Livermore Police Officer Gar Jorgenson at the Alameda County Sheriff’s firing range in Pleasanton, Calif.
Being an instructor is an awesome responsibility. Good gear is part of being prepared.
PA System photo: COURTESY ANCHOR AUDIO
Dummy rounds: COURTESY ST ACTION PRO
FEATURED IN TRAINING
- Training Essentials for the Rescue Team
- Dispatching for SWAT & Tactical Call Outs Requires Preparation
- Lessons by the Decades: The FBI-Miami Shootout
- Fitness Requires a Commitment and Hard Work
- Staging Area
- Law Officer & the NSSF’s SHOT Show Law Enforcement Educational Program
- 4E Fitness’ DVD workouts
In last month's column, I walked you through Part 1 of my list of equipment every firearms instructor should have available on the range. Some of the items are suggestions for upgrades or backups of what you already have. For the stuff you don't yet own, the season of gift giving is upon us: Leave these columns conspicuously out for your loved ones to come across. That way, even if you aren't given the gifts you need, you'll at least have some cover when you go out and buy them for yourself.
Cell Phone and/or Police Radio
If there's an injury on the range, you must have some form of communication available to alert help. Typically, this is a cell phone. Preferably, you ve already determined whether you have service at the training site. If you don't, check with other instructors to see if they have service. A good alternative I like to have is a police radio so we can immediately connect with emergency assets if needed.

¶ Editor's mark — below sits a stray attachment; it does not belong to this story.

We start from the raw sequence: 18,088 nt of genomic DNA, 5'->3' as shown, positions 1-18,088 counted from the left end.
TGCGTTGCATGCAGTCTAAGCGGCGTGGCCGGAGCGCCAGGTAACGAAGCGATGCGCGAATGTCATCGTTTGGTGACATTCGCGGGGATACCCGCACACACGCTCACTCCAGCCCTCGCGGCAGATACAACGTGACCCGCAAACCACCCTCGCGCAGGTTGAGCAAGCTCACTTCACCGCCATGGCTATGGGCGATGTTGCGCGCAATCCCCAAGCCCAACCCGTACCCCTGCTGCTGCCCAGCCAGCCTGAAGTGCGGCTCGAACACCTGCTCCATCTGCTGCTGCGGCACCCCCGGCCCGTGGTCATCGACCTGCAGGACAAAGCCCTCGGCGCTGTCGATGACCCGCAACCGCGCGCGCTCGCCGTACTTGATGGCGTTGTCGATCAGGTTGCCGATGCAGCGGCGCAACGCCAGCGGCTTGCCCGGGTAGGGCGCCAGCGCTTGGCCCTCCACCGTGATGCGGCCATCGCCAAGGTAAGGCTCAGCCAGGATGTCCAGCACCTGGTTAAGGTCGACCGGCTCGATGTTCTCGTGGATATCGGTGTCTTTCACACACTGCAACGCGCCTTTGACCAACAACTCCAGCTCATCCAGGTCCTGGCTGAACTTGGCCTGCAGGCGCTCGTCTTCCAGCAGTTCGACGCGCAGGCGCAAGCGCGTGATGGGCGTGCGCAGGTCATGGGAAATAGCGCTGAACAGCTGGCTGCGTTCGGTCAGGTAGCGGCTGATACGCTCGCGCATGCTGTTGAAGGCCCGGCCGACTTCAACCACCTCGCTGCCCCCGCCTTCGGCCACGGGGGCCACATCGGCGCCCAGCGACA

If you've worked a long day on the range giving instructions, shouting firing commands and so on, you ve probably found yourself growing hoarse or even losing your voice. In another scenario, you start to bark out a range command, and, because you ve been doing so for an extended period, your voice cracks out a high pitched squeak like you re going through puberty again rather than the deep-voice anchorman-quality delivery that you normally project. Some form of a PA system is a good investment to more effectively communicate and save your voice with your students when they re on the firing line. I ve got a number of systems I use, including a large, two-speaker wireless PA from Anchor Audio (www.anchoraudio.com) that works well with a sizeable number of students on the firing line. I also like to use a small power horn from Radio Shack that s more economical, does a darn good job of amplifying and, as a bonus, plays various tones and tunes, including the opening bars of the Marine Corps hymn. A former Marine, I snatched it off the shelf and bought it when I saw that feature.